She re-sheathed the dagger and pulled off her jacket, removing the bandolier housing her other blades as well as the curved Khopesh at her waist. Silently she handed the entire arsenal to Minach, trying not to shiver in her sleeveless top.
“Don’t lose them,” she said, her voice stern as she tried to meet his icy stare.
“I wouldn’t dream of it,” the shifter replied, clenching the items in his large fists.
“Come, let’s take you to meet the others,” said Lumen, pressing a warming hand to Neko’s shoulder. “They’ll be waiting for us.”
“The others…you mean Dragons? They know we’re here?” she asked as they began to walk. So, I’m going to meet more of these daunting creatures. If only Bertie could see me now.
“Of course they know,” said Minach. “We know as soon as the water’s been breached. And we know by whom.”
“Is that a scent thing, or a mind thing?” Neko suddenly wished she’d managed a shower that morning. The thought of a group of these beings sniffing her out was rendering her self-conscious, to say the least.
“A little of column A, a little of column B,” said Minach. “We’re rather skilled, Hunter, at assessing what’s happening around us. You’d best remember that, for your own good.”
“Yes, so I’m learning. It seems that my kind has become a little redundant. Dragons seem like better trackers than Hunters are, even.”
“In some ways, yes, we are,” Lumen interjected. “But remember that we are most effective in our Dragon forms, and you in human form. Imagine a Hunter and a Dragon, tracking together.” With that, he gave her a quick glance, a now familiar glint in his eye filled with mischief and humour. There was an intimacy to the look that brought Neko back to the memory of straddling his enormous Dragon’s back only a few minutes earlier. She’d felt, during their flight, as though they’d become one entity. Joined, somehow. Together, yet separate.
He spoke again. “It would be a very, very effective combination, and one that I hope we can explore further, you and I.”
Neko came close to smiling at the thought before reminding herself again where she was, and why. This wasn’t a pleasure outing, after all.
And it wasn’t the first reference he’d made to the idea of their budding partnership, of course; he’d told her in no uncertain terms that they would eventually be together. That they would be lovers, even. Though at the moment such a thing seemed beyond impossible. They were from different species, with different sets of rules dictating their behaviour, their very lives. She hunted Lapsed and shifters alike. He was her prey, not her friend.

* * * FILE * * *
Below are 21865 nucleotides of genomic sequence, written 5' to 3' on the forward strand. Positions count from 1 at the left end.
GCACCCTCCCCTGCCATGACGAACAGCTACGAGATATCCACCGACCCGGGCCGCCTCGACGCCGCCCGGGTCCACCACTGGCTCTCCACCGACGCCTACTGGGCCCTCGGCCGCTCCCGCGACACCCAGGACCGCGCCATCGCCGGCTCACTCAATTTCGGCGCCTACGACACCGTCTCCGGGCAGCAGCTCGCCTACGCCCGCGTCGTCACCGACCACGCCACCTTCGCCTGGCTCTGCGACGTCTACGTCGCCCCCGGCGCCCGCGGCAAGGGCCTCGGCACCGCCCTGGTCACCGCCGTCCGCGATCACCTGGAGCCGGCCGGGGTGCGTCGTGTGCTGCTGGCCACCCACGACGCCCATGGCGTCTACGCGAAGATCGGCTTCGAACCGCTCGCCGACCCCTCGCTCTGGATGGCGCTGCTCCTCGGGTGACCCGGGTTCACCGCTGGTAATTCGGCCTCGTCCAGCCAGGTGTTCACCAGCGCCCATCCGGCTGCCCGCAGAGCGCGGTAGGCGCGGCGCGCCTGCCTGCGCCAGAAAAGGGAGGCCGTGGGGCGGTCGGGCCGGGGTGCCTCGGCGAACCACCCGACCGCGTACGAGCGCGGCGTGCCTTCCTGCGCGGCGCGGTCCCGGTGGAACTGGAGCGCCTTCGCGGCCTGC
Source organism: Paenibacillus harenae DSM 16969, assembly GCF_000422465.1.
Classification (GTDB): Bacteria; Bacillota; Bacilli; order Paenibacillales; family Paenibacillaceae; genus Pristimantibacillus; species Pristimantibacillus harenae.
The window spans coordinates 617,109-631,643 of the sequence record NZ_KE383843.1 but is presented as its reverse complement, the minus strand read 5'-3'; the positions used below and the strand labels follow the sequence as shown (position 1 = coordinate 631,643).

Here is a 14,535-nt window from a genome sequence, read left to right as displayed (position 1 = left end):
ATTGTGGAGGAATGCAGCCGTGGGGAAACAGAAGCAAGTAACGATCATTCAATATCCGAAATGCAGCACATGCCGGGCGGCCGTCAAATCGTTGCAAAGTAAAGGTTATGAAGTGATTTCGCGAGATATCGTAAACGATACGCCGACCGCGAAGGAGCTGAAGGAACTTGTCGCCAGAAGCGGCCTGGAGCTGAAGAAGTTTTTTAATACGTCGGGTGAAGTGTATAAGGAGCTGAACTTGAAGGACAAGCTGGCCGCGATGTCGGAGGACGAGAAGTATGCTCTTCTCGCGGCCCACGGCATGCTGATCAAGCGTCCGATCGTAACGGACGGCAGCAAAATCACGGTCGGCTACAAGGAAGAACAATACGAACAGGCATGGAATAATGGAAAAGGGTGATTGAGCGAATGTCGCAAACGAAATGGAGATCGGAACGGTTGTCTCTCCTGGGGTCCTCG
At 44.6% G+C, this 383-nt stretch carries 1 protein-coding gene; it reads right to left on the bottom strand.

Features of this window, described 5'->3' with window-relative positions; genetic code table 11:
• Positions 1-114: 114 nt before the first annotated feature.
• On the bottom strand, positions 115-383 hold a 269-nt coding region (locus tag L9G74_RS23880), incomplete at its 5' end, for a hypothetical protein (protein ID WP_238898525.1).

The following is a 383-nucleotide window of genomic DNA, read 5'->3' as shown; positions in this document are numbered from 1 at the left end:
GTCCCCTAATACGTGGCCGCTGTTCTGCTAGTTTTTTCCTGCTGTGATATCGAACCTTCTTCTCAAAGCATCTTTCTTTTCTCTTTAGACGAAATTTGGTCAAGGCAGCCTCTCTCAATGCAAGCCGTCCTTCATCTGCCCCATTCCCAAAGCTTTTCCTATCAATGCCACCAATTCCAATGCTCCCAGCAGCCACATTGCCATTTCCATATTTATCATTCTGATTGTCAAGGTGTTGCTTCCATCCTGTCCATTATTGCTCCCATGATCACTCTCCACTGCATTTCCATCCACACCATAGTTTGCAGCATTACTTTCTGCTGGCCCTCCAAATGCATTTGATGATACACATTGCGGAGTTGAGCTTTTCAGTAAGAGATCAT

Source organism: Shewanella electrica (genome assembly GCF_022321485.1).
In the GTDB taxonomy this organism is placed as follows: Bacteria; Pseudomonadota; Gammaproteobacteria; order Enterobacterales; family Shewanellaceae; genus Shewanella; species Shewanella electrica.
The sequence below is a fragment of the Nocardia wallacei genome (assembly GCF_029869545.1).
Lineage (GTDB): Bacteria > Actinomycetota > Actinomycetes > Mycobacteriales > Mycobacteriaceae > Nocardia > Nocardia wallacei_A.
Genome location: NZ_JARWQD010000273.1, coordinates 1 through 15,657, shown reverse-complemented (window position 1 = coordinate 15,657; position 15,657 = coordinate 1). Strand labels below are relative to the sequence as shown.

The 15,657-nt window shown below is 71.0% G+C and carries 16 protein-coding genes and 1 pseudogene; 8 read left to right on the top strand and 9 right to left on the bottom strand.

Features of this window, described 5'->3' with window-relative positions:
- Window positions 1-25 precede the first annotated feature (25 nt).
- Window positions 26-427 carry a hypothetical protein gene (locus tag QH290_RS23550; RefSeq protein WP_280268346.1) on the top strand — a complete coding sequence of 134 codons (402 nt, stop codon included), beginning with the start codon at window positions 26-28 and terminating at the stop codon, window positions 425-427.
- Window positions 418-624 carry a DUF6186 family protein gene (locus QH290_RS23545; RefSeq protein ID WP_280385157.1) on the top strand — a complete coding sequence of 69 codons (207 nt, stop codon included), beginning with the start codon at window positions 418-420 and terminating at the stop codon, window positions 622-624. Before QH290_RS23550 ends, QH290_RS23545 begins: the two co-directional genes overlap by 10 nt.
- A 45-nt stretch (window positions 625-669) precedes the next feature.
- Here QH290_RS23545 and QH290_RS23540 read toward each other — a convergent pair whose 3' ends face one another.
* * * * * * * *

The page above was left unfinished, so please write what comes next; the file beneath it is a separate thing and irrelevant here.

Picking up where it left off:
Though once again she felt drawn to him, as she had the first time they’d met. Visions danced through her mind of a life as his lover, his partner in crime. Of giving in, telling him again that she wanted him. Because the truth was that she craved him even now, even as she was being led into the mouth of danger. She wanted his hands on her. And to touch him back, to feel the hardness of his chest under her fingertips.
Again she banished the thoughts, stiffening, an inner battle waging as she tried to mask everything that was going on inside her. The situation was too volatile; she was at the mercy of the Dragons and had to remain on her guard—particularly now that her weapons were gone.
* * *
Minach led the way down the hall, which turned out not to be so dark as it had seemed at first. Light generated in a cool glow from the walls’ glistening dampness, green moss growing luminescent over the stone walls. The occasional iron lantern hung on chains suspended from the highest point of the arch overhead, flickering flames adding to the glow surrounding them.
Neko walked behind the two shifters, her eyes fixed on Minach’s back. He was as tall as Lumen, though perhaps a little thinner. Also incredibly handsome, of course. But he had very little of Lumen’s kindness about his features; his was a face that suggested a little anger, even. As though someone or something had hurt him in the past and he’d never quite forgiven them—or anyone—for it.
“What news from London, Lumen?” he asked, his voice rough as they walked down the long hallway, the walls revealing a series of presumably locked doors embedded in their thick stone encasements.
“A Controller is on the move,” said Lumen. “He’s been enlisting the Lapsed to take me down, and I suspect that he’s behind Conlon’s death last week, as well. Neko here killed one of his zombified minions a couple of days back—defending me. Of course, that was before she was hired to murder me.”
“Ah,” said Minach, turning his head to look back at Neko. “So begins every fairy tale romance.”
Neko scowled. Minach was the last person to whom she’d admit her developing feelings. “Romance? Hardly. This is more of a Stockholm Syndrome scenario than Snow White.”
“The plot thickens. Did my brother here kidnap you, then?”
“Brother? You two are siblings?” she asked, too distracted by the notion to answer the question.
“Only in title,” said Lumen. “The Dragons form an extended family of sorts; we prefer to think of it that way, as it keeps us from wanting to kill each other. Not to mention that there are likely some blood ties in our distant past. That’s one of many reasons that we don’t find our mates within the Dragon Guild.”
“I see,” replied Neko, recalling what she knew of the legends of the Kindred, of their strange mating rituals and their legendary bonds that ran deeper than the Atlantic Ocean. “Anyhow, no, your brother here didn’t exactly kidnap me. Unless you call breaking and entering, then forcing me to stay in my house and sleeping with me in my bed kidnapping. I call it something different entirely.” Thrilling. Sensual. Arousing.